- Prakash S, Sarran L, Socci N, et al. Gastrointestinal stromal tumors in children and young adults: a clinicopathologic, molecular, and genomic study of 15 cases and review of the literature. J Pediatr Hematol Oncol. 2005;27(4):179- 187.
- Agaram NP, Laquaglia MP, Ustun B, et al. Molecular characterization of pediatric gastrointestinal stromal tumors. Clin Cancer Res. 2008;14(10):3204-3215.
- Janeway KA, Liegl B, Harlow A, et al. Pediatric KIT wild-type and platelet-derived growth factor receptor alpha-wild-type gastrointestinal stromal tumors share KIT activation but not mechanisms of genetic progression with adult gastrointestinal stromal tumors. Cancer research. 2007;67(19):9084-9088.
- Agaimy A, Pelz AF, Corless CL, et al. Epithelioid gastric stromal tumours of the antrum in young females with the Carney triad: a report of three new cases with mutational analysis and comparative genomic hybridization. Oncol Rep. 2007;18(1):9-15.
- Miettinen M, Lasota J, Sobin LH. Gastrointestinal stromal tumors of the stomach in children and young adults: a clinicopathologic, immunohistochemical, and molecular genetic study of 44 cases with long-term follow-up and review of the literature. The American journal of surgical pathology. 2005;29(10):1373-1381.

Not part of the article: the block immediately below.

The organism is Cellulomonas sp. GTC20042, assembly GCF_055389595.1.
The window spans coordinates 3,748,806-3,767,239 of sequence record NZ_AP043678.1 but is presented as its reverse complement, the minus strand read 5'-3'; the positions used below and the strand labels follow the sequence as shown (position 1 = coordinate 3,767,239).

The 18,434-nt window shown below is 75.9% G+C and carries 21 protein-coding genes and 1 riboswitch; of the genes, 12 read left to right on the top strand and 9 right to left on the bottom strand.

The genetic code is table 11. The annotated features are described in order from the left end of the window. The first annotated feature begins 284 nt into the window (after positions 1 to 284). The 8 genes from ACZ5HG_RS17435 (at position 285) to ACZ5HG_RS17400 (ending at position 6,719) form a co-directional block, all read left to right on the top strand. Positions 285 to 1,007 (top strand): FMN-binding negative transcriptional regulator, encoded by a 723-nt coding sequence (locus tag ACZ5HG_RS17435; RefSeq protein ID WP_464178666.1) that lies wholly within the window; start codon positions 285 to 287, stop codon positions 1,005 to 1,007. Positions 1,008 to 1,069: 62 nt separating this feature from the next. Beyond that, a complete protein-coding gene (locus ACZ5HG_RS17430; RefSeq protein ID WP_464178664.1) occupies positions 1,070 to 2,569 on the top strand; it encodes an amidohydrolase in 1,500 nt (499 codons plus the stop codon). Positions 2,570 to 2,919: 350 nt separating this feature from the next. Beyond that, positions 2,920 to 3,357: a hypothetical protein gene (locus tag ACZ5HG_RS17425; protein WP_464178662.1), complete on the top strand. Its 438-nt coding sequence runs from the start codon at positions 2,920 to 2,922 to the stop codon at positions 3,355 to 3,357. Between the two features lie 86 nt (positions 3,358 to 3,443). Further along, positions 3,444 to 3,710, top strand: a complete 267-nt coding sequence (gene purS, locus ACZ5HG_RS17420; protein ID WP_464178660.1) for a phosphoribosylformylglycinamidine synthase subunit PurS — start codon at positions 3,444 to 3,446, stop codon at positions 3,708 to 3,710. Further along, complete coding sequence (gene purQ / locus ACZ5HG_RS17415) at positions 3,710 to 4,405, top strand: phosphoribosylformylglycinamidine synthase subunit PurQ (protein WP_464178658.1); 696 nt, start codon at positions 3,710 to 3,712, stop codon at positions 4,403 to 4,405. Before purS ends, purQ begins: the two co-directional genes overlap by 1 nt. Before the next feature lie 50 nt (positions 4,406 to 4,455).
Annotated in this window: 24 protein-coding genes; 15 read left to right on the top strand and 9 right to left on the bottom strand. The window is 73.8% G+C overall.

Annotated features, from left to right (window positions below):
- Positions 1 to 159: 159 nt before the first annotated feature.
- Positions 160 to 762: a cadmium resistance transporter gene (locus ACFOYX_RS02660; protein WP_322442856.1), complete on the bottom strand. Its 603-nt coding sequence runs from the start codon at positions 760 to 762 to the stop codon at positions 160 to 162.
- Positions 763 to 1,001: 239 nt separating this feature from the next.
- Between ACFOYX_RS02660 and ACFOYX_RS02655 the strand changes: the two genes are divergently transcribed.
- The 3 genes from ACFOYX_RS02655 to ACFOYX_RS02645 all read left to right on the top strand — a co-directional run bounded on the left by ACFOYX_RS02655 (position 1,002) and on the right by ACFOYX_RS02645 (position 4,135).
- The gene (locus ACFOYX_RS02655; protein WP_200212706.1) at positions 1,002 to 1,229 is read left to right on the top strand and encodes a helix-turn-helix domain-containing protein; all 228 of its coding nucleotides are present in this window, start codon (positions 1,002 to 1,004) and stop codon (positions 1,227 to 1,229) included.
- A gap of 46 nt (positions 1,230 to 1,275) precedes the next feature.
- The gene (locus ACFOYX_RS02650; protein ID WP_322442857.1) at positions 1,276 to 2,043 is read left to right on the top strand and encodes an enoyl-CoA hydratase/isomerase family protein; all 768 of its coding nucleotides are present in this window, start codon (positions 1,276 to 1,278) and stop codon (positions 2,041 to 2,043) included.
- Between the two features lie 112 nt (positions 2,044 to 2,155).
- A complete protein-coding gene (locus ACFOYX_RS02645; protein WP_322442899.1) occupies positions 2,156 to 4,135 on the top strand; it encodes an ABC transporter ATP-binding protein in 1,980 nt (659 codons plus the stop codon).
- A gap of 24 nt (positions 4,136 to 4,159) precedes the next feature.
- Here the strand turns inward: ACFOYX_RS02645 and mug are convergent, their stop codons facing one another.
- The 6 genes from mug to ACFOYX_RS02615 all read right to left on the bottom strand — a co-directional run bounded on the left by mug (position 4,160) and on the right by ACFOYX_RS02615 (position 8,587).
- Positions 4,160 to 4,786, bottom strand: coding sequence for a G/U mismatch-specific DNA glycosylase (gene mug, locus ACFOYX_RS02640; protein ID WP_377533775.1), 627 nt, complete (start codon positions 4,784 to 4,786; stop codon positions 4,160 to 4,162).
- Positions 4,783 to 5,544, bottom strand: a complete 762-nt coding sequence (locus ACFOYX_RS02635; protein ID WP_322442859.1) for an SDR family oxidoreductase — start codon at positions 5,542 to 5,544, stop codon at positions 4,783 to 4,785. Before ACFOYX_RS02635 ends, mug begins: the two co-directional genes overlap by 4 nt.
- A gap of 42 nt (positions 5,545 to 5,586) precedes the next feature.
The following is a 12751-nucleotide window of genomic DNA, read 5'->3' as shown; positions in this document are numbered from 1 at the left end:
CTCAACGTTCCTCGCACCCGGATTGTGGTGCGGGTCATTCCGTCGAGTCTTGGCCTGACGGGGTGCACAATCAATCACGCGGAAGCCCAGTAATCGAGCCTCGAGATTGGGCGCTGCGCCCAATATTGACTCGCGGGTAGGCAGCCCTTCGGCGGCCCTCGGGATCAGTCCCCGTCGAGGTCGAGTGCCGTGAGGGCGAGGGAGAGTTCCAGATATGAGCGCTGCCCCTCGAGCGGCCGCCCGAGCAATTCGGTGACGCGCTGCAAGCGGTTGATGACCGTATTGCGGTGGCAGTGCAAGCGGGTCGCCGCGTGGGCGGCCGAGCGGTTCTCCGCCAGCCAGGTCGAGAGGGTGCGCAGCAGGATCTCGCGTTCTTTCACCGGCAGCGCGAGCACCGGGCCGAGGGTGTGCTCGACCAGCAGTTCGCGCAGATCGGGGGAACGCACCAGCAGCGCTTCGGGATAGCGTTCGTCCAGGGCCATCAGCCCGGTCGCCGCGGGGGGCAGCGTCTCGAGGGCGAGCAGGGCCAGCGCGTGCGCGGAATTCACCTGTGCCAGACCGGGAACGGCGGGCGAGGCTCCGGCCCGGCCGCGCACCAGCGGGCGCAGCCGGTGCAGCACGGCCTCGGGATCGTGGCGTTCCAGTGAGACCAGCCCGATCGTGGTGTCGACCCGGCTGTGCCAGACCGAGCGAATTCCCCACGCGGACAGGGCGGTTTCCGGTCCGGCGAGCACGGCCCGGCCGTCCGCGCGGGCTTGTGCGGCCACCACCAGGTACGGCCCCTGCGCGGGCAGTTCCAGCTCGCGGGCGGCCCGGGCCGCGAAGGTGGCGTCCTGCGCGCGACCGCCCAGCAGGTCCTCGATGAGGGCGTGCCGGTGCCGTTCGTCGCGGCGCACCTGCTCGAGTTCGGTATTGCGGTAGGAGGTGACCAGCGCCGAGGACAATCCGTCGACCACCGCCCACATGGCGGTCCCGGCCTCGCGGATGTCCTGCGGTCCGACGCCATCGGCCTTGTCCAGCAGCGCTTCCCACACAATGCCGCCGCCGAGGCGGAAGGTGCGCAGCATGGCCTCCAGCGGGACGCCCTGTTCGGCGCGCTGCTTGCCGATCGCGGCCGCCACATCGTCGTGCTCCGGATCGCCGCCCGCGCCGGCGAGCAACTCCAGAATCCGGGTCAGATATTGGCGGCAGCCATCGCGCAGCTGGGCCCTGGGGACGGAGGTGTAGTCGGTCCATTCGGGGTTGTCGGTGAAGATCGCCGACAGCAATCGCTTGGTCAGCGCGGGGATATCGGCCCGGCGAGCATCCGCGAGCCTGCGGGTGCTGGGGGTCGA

- Carney JA, Stratakis CA. Familial paraganglioma and gastric stromal sarcoma: a new syndrome distinct from the Carney triad. Am J Med Genet. 2002;108(2):132-139.
- Pasini B, McWhinney SR, Bei T, et al. Clinical and molecular genetics of patients with the Carney-Stratakis syndrome and germline mutations of the genes coding for the succinate dehydrogenase subunits SDHB, SDHC, and SDHD. Eur J Hum Genet. 2008;16(1):79-88.
- Janeway KA, Albritton KH, Van Den Abbeele AD, et al. Sunitinib treatment in pediatric patients with advanced GIST following failure of imatinib. Pediatr Blood Cancer. 2009;52(7):767-771.
- Tarn C, Rink L, Merkel E, et al. Insulin-like growth factor 1 receptor is a potential therapeutic target for gastrointestinal stromal tumors. Proceedings of the National Academy of Sciences of the United States of 2008;105(24):8387-8392.
Written by Cristina Antonescu, M.D.